Iconic and instantly recognizable as a Sydney landmark Circular Quay. This is a transport hub, a place to meet friends, a place filled with casual eating cafes and restaurants, a place to book tickets to events and venues, a place that serves as a visitor magnet. Alongside Circular Quay is the Sydney Opera House and a range of museums and landmarks. The Sydney Opera House, part of the Circular Quay promenade is an instantly recognisable landmark. It is a great high point for visitors if you need a direction guide. Just look for the winged roofs and you are on your way. The Opera House has guided tours and is an integral part of the Vivid Festive. The roofs painted with light depicting the story of Australia is a personal favourite.
Kings Cross is the suburb that never sleeps.
Kings Cross Known as a “Red Light District” of a sort, Kings Cross is full of characters. This is a great marketing tool for a suburb that never sleeps. Kings Cross has nightclubs, restaurants and everything in between. Kings Cross is the location for Fitzroy Gardens, the well known Coca-Cola billboard sign, the location for a thousand selfies, El Alamein Foundation, a World War II memorial and arts centre, The Cross Art Projects is a fascinating gallery narrating contemporary work and curatorial projects that reflect the multiple relationships between art and life, art and the public sphere, and explores the boundaries of this context. Small corner shops, next to a shuttered nightclub, next to slightly seedy general store with innovative design spaces give the area buzz and energy.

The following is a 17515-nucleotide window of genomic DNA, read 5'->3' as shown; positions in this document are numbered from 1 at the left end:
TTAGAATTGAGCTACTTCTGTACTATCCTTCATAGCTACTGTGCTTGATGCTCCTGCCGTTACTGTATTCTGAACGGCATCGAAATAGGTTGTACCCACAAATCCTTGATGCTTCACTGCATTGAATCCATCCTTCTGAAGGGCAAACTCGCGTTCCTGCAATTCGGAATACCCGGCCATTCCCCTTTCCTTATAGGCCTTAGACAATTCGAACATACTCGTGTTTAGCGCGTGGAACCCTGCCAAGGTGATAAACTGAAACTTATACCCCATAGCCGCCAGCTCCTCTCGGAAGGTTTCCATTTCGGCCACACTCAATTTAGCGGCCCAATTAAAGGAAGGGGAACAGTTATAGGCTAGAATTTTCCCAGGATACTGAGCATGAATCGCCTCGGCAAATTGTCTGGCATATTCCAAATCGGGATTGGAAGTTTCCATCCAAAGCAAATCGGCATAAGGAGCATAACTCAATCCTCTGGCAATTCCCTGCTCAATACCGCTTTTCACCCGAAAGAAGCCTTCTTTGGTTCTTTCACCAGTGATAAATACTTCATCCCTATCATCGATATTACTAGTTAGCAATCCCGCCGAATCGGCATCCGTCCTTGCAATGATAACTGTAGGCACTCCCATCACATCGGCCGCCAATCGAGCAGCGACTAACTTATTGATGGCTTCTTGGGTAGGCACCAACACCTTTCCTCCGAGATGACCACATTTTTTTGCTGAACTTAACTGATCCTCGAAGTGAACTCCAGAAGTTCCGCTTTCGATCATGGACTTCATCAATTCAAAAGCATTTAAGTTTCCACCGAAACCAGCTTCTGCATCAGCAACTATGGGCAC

Paddington is Victorian elaborate buildings repurposed as design outlets.
Paddington’s Victorian terraced buildings along Oxford Street and Five Ways provide a heritage setting for individual designers and local artisans to market their wares. Together with the Saturday Paddington market a shopping day is in the making with a visit to Paddington. Paddington market’s focus is trendy design wear with vintage clothing sold in the adjacent school hall. A cluster of boutiques at the Intersection showcases Australian design. The galleries of the contemporary art precinct form a local creative hub. Paddington Reservoir Gardens are a short walk away from the main street for those who need a break from retail therapy. The original reservoir stored Sydney’s water, now the disused site has been restored using the reservoir’s original framework where possible. It is a re-imagined space in a new way. Original brick, timber and iron fixtures were salvaged forming part of a public space for people in the district to relax in.
Surry Hills is funky, trendy, a tad expensive and definitively a good address.
Surry Hills This is Sydney’s is where visitors come to explore Sydney-siders life and lives. The area is known for its stylish cultural and cafe scene. Nineteenth century refurbished terraced houses street frontages are now the home of hip coffee joints, fashion boutiques and global eateries. Trendy pubs, wine bars and galleries dot the area around Surry Hills Library, a community hub with a contemporary, sustainable design. The library is a great photo moment for visitors interested in architecture and urban design. Then there is the once a month, Surry Hills Markets luring shoppers for snacks and vintage goods.
Manly is Sydney’s alternative to Bondi for locals.
Manly is a short ferry ride away from the bustle of Sydney’s heart. It is an iconic beach side suburban living for Australians. The beach, the harbour with its ferry ride set the tone for a relaxed holiday vibe. The tree fringed beach is a well known surf location. Manly is part of the coastal walking tracks to Shelly beach and beyond. The Corso pedestrian strip is predominantly focused on eateries, pubs with wide open doors spilling out sound and noise, and shops catering for visitors who need new swimmers.
Photo moments from the beach towards Sydney or perhaps on the bush trails at North Head with sweeping harbour and city skyline views.
Sydney is a holiday for locals and visitors alike. There is a suburb for all tastes and experiences from romantic sunset photo moments to buzzing nightlife to a peaceful retreat in a city reservoir park.
The journey is worth it.